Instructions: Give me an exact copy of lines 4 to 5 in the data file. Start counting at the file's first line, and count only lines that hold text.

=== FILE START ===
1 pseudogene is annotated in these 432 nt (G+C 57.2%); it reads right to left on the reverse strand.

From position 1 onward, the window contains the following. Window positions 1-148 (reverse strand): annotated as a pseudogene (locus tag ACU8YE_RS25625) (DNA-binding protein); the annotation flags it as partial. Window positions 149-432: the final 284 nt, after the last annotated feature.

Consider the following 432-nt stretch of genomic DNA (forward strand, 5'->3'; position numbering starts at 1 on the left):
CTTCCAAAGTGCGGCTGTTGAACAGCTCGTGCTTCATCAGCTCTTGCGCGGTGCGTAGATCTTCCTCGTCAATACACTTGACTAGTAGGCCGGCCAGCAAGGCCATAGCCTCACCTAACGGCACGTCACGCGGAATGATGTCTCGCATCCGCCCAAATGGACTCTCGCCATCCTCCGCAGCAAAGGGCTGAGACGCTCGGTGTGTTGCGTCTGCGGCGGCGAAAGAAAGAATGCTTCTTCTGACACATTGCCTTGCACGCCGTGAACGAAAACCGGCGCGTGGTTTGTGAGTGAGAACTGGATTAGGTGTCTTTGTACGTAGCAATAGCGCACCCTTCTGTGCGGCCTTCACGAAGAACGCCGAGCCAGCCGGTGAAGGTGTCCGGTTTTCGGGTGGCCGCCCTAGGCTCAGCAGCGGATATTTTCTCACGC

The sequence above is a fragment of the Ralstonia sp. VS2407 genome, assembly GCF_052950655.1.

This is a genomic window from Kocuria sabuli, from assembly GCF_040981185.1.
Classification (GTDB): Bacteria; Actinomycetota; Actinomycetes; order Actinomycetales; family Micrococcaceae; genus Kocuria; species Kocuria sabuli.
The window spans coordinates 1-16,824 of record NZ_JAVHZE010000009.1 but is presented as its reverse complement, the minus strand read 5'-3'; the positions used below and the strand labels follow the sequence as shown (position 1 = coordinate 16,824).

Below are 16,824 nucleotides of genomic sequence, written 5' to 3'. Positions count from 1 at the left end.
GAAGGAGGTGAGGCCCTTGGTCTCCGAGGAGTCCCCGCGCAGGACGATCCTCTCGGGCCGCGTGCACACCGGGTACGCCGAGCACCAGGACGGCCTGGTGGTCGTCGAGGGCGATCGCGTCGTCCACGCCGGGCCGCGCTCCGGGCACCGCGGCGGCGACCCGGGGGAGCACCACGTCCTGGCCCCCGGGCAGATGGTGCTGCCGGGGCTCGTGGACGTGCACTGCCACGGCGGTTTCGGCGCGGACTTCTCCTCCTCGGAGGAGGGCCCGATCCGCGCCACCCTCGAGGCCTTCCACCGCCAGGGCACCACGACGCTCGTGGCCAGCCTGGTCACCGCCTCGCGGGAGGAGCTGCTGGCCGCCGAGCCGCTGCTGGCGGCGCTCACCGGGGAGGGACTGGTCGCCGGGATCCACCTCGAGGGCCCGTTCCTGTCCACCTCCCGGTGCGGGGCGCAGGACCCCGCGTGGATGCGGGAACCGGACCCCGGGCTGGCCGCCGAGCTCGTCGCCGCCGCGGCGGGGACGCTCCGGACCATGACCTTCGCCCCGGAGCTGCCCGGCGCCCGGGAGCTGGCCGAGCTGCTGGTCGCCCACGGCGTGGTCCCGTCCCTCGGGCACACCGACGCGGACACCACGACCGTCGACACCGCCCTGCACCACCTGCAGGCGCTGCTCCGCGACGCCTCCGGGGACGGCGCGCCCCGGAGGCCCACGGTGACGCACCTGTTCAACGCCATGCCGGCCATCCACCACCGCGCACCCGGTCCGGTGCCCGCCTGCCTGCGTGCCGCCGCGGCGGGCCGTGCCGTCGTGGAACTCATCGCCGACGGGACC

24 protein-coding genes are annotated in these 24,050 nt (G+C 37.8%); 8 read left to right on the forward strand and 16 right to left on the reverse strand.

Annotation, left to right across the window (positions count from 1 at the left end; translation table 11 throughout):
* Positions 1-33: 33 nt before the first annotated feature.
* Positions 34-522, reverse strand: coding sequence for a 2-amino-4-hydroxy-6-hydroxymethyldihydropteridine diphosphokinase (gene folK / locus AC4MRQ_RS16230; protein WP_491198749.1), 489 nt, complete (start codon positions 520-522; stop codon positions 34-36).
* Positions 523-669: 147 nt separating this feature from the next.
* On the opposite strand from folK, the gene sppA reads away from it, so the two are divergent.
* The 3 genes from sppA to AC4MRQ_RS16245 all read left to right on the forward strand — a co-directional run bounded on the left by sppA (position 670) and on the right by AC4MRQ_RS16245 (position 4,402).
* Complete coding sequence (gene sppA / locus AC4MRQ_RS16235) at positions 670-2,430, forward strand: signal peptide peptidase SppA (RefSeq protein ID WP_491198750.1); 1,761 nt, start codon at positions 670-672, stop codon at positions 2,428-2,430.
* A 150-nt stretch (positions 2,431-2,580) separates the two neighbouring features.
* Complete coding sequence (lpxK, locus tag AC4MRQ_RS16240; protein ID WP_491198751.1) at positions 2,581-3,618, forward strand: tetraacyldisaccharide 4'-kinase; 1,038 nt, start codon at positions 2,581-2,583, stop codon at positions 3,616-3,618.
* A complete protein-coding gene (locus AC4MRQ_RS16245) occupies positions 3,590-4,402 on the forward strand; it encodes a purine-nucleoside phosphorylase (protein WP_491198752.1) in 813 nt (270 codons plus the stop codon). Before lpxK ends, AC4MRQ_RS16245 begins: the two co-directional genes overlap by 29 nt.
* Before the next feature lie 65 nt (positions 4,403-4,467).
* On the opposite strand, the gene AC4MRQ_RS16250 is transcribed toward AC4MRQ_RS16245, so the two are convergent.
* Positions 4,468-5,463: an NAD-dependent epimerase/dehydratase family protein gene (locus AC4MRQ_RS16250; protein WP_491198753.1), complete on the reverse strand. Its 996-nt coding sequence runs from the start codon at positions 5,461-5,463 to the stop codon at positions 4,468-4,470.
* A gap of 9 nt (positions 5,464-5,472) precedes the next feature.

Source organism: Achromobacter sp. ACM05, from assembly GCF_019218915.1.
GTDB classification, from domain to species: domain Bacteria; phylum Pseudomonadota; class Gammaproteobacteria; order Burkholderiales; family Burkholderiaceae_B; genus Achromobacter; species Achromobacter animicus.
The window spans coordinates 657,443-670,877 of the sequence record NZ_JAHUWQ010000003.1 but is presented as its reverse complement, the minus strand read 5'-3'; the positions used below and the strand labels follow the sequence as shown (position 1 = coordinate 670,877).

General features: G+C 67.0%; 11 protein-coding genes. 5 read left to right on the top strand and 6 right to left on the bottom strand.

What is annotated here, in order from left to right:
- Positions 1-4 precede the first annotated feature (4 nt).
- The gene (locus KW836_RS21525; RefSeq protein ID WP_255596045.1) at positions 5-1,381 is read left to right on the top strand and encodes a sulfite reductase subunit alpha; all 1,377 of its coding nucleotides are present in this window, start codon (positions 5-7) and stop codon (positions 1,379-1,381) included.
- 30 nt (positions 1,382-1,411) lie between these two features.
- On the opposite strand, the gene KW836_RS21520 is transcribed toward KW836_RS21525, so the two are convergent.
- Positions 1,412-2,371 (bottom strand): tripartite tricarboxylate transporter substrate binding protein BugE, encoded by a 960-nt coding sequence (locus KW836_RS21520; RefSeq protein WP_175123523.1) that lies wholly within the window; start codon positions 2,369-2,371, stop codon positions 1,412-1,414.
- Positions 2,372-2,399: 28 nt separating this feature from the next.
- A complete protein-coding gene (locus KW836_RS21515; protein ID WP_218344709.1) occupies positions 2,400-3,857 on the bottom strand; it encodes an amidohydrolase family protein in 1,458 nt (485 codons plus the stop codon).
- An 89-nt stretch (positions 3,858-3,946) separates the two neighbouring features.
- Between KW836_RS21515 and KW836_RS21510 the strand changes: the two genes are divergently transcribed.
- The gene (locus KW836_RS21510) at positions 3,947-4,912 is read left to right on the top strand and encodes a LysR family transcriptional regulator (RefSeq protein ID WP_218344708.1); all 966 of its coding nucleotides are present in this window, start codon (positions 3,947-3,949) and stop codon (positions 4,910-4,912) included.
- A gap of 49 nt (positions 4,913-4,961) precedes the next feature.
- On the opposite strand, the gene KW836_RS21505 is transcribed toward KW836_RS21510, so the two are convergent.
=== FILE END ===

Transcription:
CTTCCAAAGTGCGGCTGTTGAACAGCTCGTGCTTCATCAGCTCTTGCGCGGTGCGTAGATCTTCCTCGTCAATACACTTGACTAGTAGGCCGGCCAGCAAGGCCATAGCCTCACCTAACGGCACGTCACGCGGAATGATGTCTCGCATCCGCCCAAATGGACTCTCGCCATCCTCCGCAGCAAAGGGCTGAGACGCTCGGTGTGTTGCGTCTGCGGCGGCGAAAGAAAGAATGCTTCTTCTGACACATTGCCTTGCACGCCGTGAACGAAAACCGGCGCGTGGTTTGTGAGTGAGAACTGGATTAGGTGTCTTTGTACGTAGCAATAGCGCACCCTTCTGTGCGGCCTTCACGAAGAACGCCGAGCCAGCCGGTGAAGGTGTCCGGTTTTCGGGTGGCCGCCCTAGGCTCAGCAGCGGATATTTTCTCACGC

The sequence above is a fragment of the Ralstonia sp. VS2407 genome, assembly GCF_052950655.1.